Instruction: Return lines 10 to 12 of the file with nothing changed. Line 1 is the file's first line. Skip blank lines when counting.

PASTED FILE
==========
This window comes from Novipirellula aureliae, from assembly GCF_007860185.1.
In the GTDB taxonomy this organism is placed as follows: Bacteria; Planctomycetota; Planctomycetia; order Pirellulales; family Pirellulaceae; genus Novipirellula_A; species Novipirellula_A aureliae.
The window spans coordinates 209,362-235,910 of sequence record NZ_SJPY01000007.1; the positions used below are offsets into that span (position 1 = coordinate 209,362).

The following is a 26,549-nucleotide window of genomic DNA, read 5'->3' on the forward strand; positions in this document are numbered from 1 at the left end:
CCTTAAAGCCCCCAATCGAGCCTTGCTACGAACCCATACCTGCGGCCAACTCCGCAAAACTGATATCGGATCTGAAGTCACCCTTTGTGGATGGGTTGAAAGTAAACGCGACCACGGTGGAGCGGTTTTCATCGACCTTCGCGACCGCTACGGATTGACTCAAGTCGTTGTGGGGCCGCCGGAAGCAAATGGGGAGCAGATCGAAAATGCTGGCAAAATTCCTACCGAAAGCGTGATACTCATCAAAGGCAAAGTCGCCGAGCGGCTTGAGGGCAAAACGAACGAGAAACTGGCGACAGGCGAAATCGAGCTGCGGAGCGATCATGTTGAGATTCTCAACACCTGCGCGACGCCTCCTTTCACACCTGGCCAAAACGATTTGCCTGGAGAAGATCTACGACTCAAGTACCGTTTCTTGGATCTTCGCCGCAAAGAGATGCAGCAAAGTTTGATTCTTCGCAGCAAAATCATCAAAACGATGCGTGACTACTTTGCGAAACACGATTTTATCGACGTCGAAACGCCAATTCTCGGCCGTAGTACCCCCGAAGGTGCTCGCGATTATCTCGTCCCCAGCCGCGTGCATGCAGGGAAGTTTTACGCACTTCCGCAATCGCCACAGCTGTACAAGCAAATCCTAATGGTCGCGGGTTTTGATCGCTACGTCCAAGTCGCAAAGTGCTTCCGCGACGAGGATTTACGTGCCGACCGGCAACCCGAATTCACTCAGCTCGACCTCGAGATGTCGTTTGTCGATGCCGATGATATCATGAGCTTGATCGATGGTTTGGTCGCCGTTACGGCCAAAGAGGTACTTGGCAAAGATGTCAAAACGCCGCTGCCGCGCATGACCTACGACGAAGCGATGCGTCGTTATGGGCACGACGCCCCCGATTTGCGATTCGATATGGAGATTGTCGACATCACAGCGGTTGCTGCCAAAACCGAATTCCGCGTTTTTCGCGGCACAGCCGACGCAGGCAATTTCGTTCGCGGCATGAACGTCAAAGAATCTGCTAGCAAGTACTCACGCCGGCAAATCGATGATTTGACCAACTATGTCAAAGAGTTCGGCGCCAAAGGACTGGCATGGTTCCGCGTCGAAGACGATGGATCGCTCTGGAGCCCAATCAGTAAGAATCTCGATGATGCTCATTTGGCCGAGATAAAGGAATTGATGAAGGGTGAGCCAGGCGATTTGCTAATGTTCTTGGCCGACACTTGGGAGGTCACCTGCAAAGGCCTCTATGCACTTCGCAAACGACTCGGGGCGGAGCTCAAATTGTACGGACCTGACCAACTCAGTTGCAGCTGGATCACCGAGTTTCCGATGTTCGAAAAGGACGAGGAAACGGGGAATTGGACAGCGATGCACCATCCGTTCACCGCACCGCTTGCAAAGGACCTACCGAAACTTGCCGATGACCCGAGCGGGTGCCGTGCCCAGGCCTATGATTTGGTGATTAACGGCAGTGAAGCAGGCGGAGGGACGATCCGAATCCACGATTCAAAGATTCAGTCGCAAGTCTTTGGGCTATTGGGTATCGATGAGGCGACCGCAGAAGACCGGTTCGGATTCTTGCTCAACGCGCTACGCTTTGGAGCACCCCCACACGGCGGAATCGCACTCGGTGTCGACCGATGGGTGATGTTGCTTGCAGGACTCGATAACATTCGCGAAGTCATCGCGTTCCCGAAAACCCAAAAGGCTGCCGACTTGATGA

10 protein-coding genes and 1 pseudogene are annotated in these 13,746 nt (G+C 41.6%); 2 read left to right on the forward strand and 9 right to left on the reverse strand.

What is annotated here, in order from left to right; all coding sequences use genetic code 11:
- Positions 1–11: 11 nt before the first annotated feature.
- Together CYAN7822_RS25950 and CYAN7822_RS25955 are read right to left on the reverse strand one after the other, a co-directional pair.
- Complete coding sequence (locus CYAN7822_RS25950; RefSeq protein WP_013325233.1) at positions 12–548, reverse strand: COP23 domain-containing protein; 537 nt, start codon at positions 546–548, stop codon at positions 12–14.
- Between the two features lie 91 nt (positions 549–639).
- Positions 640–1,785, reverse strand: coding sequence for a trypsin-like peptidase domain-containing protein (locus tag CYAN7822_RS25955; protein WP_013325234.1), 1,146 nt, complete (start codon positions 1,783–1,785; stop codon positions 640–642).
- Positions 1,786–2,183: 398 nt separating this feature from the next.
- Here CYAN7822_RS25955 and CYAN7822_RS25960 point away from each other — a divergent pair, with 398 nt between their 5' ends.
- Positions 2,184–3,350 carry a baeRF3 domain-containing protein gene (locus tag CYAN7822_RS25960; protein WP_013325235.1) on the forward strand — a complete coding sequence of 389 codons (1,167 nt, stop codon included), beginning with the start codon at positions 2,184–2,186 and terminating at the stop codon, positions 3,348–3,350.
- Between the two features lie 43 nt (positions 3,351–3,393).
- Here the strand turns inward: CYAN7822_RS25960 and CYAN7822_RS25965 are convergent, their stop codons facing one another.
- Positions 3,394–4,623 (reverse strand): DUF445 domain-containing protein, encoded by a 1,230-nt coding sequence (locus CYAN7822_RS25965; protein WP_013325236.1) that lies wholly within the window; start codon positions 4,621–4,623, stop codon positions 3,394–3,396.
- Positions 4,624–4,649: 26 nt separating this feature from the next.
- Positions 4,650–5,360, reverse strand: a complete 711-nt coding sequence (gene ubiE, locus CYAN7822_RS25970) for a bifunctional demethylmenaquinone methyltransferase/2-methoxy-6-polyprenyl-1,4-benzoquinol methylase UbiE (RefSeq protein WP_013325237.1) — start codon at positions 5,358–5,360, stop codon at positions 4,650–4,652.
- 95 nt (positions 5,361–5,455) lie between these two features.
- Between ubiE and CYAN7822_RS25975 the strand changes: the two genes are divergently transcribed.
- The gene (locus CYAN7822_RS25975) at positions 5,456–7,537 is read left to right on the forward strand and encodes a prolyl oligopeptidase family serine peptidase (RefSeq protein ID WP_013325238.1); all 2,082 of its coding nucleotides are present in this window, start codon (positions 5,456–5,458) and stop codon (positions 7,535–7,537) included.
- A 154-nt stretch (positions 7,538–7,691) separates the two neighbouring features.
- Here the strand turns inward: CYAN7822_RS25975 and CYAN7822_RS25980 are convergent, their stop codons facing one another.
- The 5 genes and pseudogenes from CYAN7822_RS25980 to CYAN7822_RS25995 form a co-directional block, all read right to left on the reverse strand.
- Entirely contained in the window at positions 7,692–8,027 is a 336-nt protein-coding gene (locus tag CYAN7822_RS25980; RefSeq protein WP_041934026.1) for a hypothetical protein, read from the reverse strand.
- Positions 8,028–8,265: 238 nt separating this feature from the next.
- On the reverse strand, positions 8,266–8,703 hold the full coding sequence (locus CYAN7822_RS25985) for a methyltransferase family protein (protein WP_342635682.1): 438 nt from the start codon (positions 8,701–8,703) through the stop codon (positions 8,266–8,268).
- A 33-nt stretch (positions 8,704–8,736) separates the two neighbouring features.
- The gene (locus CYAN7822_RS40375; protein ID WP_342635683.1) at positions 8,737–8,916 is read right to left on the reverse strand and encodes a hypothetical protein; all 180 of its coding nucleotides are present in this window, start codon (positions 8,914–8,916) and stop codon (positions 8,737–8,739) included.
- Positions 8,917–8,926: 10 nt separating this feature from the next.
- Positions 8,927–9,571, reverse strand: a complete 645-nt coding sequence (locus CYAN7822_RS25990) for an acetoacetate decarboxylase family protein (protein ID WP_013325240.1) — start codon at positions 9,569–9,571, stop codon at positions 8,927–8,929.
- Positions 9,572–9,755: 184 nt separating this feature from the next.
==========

- Complete coding sequence (locus CYAN7822_RS25950; RefSeq protein WP_013325233.1) at positions 12–548, reverse strand: COP23 domain-containing protein; 537 nt, start codon at positions 546–548, stop codon at positions 12–14.
- Between the two features lie 91 nt (positions 549–639).
- Positions 640–1,785, reverse strand: coding sequence for a trypsin-like peptidase domain-containing protein (locus tag CYAN7822_RS25955; protein WP_013325234.1), 1,146 nt, complete (start codon positions 1,783–1,785; stop codon positions 640–642).